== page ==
When these did not reach expected performance levels, internationals queried; cajoled; threatened with the Darusman Report. Sri Lanka responded: “Wait until our LLRC produces its recommendations.” The report was released in mid-December 2011. Now, if government disowns the LLRC, it disowns its tongue and conscience
In March 2012, the internationals tabled their deep frustrations. We remember among others like Assistant Secretary Robert Blake and American experts, very senior Indian dignitaries (i.e. Messers Krishna, Menon, Madam Nirupama Rao) visiting us, purportedly to monitor Indian projects like housing, railways and assistance to the displaced, as if Ambassador Ashok Kantha, an amiable / senior diplomat was incompetent to coordinate, which is a wrong assumption! He proved his metal by 22nd March 2012.
Did India vote against Sri Lanka having observed the slow fruition of these expressed sentiments? Or, did it adjudge future performance based on the expressed negative responses in implementing the LLRC’s ‘interim recommendations’?
India pursued post-war presidential aspirations (May 2009) for three years. Indian Ministry of External Affairs (MEA) orchestrated them as: (1) urge Sri Lankan Government to conduct a broader dialogue, (2) exhibit concrete movement towards devolution, (i.e. implementation of the 13th Amendment+), (3) carry forward accountability measures and promote human rights, as committed for genuine reconciliation between all communities- minority Tamils included.
Indian PM repeating MEA concerns stated in Parliament the need to (1) implement LLRC recommendations which Indians considered as constructive measures to heal the wounds of the conflict and fostering lasting peace and reconciliation. (2) stand by its commitment towards pursuing a political process through a broader dialogue with all, including the TNA (3) the full implementation of the 13th Amendment to achieve meaningful devolution and genuine national reconciliation.
The responses from Sri Lanka were not so encouraging- before / after the GR. Some ministers openly criticized the LLRC recommendations. The TNA negotiations were dragging on. All-party involvement through a broader dialogue was negated by forgotten APRC proposals; and, finally sealed-off by Minister Nimal Siripala dropping Opposition participation for GR implementation. Ministerial statements on devolution were and are mostly negative. Probably due to these the President was at variance on devolution and sometimes acted in a way, which the proud South Block bureaucracy would consider ‘snobbish’. Would these responses create understanding?
Some say it was due to lacking performance. There is dissension of opinion on performances. Internationals opined that performance fell short, though the Indian PM inked satisfaction in his latest communication. Defense Secretary Gotabhaya Rajapaksa listed many positives. Or, may be as President pointed out at a media event, government performances would not have been adequately disseminated. In fairness to the government, it withdrew some provisions in the Emergency Regulations, undertook resettlement, developed infrastructure, and rehabilitated large number of LTTE cadres in custody. These were also Tamilnadu political concerns. Still it went wrong. Why?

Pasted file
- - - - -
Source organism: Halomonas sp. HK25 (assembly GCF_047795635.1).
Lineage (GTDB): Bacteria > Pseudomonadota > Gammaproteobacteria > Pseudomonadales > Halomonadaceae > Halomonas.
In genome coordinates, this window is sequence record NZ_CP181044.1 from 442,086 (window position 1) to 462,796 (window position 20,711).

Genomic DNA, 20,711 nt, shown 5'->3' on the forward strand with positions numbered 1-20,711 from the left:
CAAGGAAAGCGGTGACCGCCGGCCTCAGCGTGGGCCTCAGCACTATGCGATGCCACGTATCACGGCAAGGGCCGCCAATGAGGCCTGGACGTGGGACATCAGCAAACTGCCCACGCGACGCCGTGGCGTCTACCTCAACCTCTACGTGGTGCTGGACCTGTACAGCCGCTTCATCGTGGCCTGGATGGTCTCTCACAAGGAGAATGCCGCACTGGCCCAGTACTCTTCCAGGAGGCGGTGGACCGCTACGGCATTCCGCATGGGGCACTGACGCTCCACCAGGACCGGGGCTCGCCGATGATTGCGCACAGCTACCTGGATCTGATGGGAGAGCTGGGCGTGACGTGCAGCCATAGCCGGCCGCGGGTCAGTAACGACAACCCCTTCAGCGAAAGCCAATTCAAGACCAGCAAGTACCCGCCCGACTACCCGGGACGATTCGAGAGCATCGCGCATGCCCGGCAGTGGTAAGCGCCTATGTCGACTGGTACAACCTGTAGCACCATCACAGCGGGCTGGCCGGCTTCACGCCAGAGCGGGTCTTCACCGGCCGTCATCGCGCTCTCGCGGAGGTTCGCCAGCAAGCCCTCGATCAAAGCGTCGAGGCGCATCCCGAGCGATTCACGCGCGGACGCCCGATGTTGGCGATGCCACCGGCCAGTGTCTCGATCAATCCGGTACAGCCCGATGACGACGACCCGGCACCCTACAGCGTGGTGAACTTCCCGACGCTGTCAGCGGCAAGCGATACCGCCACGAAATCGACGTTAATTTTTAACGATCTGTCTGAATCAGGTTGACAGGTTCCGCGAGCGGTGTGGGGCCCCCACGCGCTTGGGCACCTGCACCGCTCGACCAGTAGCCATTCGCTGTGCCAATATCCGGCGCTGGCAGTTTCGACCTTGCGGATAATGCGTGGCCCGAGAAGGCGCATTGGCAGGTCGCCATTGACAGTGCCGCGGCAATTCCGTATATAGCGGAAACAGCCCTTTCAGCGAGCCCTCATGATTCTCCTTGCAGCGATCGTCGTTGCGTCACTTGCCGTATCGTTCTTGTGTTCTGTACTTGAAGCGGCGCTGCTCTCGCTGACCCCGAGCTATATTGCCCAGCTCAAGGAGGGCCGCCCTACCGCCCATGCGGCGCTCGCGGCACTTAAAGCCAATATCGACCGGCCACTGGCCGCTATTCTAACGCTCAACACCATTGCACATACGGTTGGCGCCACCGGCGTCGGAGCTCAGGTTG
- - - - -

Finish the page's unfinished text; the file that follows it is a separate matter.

Was it a reaction to the political demands of Chief Minister Jeyalalitha and other Tamilnadu leaders? Was it due to State Secretary Hilary Clinton personally meeting CM Jeyalalitha- months before? Or Madam Sonia Gandhi’s sympathy to the way Prabhakaran’s son had been killed? PM Manmohan Singh, though did not state in his latest communication to President Rajapaksa, told the Parliament that India was `inclined’ to back the UNHRC resolution due to domestic political pressures.
This ‘backing’ came at a point when Rahul Gandhi suffered defeat in Uttar Pradesh elections. Fertilizing similar negative situation in the South, dashing on ground future hopes of Rahul Gandhi and Congress, could be mitigated by supporting Tamilnadu demands. Was this the long term strategy articulated by Sonia Gandhi?
For the first time in decades, New Delhi was in concord with Tamilnadu popular sentiments, but I do not see its Geneva “Aye” only as a domestic pressure byproduct.
After the GR, Indian PM said “We don’t want to infringe on Sri Lanka ‘s sovereignty but our concerns should be expressed so that Tamils get justice and dignity”, which tallied with President Rajapaksa’s expressed aspirations in his Ceremonial Address. The Indian MEA towed the same line. Whether it was excusing, restating or real could be seen if UNHRC pressure is on Sri Lanka again.